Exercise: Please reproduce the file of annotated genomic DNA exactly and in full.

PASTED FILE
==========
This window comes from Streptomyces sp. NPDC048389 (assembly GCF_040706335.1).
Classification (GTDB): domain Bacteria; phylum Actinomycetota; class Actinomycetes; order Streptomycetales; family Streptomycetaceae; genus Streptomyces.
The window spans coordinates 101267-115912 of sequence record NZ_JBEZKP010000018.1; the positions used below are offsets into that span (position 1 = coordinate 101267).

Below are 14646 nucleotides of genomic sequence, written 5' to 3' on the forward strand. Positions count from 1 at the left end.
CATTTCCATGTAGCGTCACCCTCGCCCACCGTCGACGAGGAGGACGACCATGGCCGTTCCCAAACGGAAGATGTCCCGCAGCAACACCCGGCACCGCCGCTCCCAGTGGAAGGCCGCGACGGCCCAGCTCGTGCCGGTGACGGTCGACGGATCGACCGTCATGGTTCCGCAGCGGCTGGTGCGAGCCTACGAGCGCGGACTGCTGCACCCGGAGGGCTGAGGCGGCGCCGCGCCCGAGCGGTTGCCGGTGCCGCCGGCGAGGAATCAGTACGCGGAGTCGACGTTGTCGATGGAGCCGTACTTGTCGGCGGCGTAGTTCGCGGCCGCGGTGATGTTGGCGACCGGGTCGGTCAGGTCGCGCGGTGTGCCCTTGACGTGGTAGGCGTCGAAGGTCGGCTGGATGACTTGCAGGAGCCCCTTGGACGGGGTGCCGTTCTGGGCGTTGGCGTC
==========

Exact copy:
This window comes from Streptomyces sp. NPDC048389 (assembly GCF_040706335.1).
Classification (GTDB): domain Bacteria; phylum Actinomycetota; class Actinomycetes; order Streptomycetales; family Streptomycetaceae; genus Streptomyces.
The window spans coordinates 101267-115912 of sequence record NZ_JBEZKP010000018.1; the positions used below are offsets into that span (position 1 = coordinate 101267).

Below are 14646 nucleotides of genomic sequence, written 5' to 3' on the forward strand. Positions count from 1 at the left end.
CATTTCCATGTAGCGTCACCCTCGCCCACCGTCGACGAGGAGGACGACCATGGCCGTTCCCAAACGGAAGATGTCCCGCAGCAACACCCGGCACCGCCGCTCCCAGTGGAAGGCCGCGACGGCCCAGCTCGTGCCGGTGACGGTCGACGGATCGACCGTCATGGTTCCGCAGCGGCTGGTGCGAGCCTACGAGCGCGGACTGCTGCACCCGGAGGGCTGAGGCGGCGCCGCGCCCGAGCGGTTGCCGGTGCCGCCGGCGAGGAATCAGTACGCGGAGTCGACGTTGTCGATGGAGCCGTACTTGTCGGCGGCGTAGTTCGCGGCCGCGGTGATGTTGGCGACCGGGTCGGTCAGGTCGCGCGGTGTGCCCTTGACGTGGTAGGCGTCGAAGGTCGGCTGGATGACTTGCAGGAGCCCCTTGGACGGGGTGCCGTTCTGGGCGTTGGCGTC